Redefining Customer Value.
Electrolux CEO Hans Stråberg gives an insightful interview to McKinsey this month. He was faced with a polarised market, one in which low-cost manufacturing enhanced the quality of the value end of the industry and in which increased wealth boosted the premium end while squeezing the middle market where they had previously operated. The market had become a number of fast-moving targets and his strategic reaction echoes a number of the points I have made before.
Segment based on customer needs rather than demographics.
Move away from segmentation based on hierarchical offerings and price points. Customers aren't that homogenous - they have different value systems and different needs and you need to relate directly to those lifestyle and purchasing patterns.
Avoid Analysis Paralysis.
Rigorously determine these lifestyle patterns, but do so via observation and intuition rather than from direct questioning.
Adapt every aspect of the business model to the segment.
Each segment has different expectations of the 4 Ps and Electrolux chose to attack both ends of their market simultaneously by utilising two separately incentivised salesforces and different retail and post-sale experiences.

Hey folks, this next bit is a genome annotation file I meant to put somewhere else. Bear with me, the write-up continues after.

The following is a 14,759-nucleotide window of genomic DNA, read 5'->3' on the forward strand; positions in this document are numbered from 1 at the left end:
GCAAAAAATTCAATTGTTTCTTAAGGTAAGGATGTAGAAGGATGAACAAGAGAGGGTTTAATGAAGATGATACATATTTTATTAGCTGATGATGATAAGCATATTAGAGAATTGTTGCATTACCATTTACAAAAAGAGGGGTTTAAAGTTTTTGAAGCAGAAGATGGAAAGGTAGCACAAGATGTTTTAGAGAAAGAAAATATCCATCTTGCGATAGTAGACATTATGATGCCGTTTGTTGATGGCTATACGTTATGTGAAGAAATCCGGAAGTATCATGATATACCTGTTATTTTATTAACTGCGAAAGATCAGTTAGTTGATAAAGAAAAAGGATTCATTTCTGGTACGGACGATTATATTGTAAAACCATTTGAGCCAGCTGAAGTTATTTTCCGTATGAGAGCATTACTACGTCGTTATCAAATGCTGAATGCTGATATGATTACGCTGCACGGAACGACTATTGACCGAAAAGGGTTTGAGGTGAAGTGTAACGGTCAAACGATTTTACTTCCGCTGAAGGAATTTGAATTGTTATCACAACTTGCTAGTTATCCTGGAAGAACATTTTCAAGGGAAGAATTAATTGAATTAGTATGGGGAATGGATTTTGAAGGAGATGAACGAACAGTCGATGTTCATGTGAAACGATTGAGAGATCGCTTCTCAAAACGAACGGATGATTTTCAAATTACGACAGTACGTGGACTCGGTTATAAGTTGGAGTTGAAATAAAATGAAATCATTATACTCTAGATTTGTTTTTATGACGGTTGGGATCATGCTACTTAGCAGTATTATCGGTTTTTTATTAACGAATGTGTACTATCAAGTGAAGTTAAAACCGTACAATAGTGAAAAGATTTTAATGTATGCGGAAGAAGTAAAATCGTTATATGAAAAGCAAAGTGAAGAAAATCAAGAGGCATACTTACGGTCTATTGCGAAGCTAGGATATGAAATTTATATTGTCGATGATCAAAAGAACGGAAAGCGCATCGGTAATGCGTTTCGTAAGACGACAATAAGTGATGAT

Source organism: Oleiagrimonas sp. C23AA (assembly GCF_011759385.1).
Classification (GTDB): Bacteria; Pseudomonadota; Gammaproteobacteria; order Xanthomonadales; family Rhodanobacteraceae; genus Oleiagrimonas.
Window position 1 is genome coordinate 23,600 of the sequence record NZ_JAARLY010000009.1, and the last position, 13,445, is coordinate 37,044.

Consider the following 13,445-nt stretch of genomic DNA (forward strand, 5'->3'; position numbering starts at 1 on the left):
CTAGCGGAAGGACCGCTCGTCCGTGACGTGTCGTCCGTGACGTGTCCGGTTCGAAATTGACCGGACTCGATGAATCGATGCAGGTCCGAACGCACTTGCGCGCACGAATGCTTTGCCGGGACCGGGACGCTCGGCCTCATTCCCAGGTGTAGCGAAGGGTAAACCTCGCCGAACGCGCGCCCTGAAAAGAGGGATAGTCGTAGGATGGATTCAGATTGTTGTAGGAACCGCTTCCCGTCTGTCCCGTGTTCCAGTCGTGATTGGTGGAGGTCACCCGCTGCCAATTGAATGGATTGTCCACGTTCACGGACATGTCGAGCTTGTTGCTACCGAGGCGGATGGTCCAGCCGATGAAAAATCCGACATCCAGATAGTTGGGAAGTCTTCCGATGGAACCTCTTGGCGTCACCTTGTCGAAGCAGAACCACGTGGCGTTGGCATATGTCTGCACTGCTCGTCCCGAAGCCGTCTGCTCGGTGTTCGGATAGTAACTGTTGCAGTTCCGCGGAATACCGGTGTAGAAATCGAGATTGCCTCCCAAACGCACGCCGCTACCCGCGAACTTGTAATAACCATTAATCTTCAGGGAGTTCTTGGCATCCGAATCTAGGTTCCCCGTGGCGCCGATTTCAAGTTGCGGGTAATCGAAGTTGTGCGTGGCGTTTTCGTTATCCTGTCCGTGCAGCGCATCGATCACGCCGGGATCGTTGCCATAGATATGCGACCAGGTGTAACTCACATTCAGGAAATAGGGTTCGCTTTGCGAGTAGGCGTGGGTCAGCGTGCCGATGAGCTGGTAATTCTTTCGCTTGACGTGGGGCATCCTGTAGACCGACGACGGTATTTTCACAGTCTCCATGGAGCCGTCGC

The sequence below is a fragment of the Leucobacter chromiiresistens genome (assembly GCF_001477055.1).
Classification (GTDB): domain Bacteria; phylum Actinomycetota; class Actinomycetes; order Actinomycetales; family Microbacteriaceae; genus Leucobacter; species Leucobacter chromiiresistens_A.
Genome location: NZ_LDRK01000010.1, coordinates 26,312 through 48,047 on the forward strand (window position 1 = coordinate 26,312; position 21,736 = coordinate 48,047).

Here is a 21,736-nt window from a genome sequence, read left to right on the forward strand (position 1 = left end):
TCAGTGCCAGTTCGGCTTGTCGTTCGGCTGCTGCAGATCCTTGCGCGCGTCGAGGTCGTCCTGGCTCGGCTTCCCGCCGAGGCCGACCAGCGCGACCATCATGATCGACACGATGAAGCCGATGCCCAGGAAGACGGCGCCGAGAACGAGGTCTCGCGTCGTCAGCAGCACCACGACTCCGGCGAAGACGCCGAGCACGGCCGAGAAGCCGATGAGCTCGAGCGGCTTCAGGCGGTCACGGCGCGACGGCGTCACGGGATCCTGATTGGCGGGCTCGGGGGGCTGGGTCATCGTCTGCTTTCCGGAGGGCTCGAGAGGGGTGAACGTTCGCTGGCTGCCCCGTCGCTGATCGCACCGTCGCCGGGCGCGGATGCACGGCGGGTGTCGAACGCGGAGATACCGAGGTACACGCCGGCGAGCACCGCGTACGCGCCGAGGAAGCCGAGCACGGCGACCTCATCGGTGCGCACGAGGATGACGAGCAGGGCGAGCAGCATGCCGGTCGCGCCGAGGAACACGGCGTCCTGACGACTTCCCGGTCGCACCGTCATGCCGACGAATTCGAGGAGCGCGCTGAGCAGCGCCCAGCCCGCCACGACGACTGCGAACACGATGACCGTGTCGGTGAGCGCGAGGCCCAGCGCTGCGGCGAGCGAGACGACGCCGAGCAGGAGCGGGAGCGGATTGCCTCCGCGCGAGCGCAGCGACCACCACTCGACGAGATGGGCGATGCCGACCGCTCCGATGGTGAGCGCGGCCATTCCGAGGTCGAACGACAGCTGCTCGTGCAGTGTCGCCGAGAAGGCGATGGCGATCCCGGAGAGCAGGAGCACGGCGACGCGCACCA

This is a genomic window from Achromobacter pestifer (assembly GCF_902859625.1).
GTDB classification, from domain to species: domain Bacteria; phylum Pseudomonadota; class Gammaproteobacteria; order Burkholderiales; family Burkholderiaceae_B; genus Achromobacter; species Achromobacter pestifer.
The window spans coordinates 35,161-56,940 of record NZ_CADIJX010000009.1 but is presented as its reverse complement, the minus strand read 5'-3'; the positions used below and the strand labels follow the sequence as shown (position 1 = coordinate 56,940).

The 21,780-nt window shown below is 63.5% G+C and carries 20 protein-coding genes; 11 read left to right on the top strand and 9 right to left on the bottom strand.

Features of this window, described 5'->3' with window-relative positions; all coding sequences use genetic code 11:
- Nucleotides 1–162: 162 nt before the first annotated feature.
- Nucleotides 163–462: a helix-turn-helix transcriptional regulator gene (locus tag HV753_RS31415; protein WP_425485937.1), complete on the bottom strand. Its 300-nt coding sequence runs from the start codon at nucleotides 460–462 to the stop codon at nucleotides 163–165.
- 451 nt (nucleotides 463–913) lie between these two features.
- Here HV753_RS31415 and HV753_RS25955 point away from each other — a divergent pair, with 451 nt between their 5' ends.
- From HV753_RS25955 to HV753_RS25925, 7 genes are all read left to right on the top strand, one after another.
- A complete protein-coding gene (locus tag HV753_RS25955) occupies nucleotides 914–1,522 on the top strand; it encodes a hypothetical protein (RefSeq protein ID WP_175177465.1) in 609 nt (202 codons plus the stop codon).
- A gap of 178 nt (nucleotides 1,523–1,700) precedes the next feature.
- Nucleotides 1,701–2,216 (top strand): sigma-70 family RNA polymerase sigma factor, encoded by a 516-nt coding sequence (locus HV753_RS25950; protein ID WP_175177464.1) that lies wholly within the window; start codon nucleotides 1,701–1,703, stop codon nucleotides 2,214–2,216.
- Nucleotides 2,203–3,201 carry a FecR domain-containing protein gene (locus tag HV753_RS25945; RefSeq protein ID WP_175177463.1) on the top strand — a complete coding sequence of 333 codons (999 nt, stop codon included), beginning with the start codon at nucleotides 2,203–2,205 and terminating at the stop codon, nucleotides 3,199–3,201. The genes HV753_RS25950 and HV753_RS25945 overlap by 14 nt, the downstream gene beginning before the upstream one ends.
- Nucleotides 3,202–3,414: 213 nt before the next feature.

Difference not differentiation.
"it’s very difficult to win people over just because your products are known. What makes innovation particularly challenging is that the functional improvements that set products apart in the 1970s and 1980s... are no longer effective differentiators. But differentiation can take many forms."
Internal marketing is as crucial as external marketing.
A switch from multi-label branding to a global master brand acknowledged the trend in other industries where consumers were prepared to pay a premium for master-branded products, but also served internally to generate a global corporate culture.
In today's fast-moving marketplaces, changing one's approach to marketing isn't just an online thing.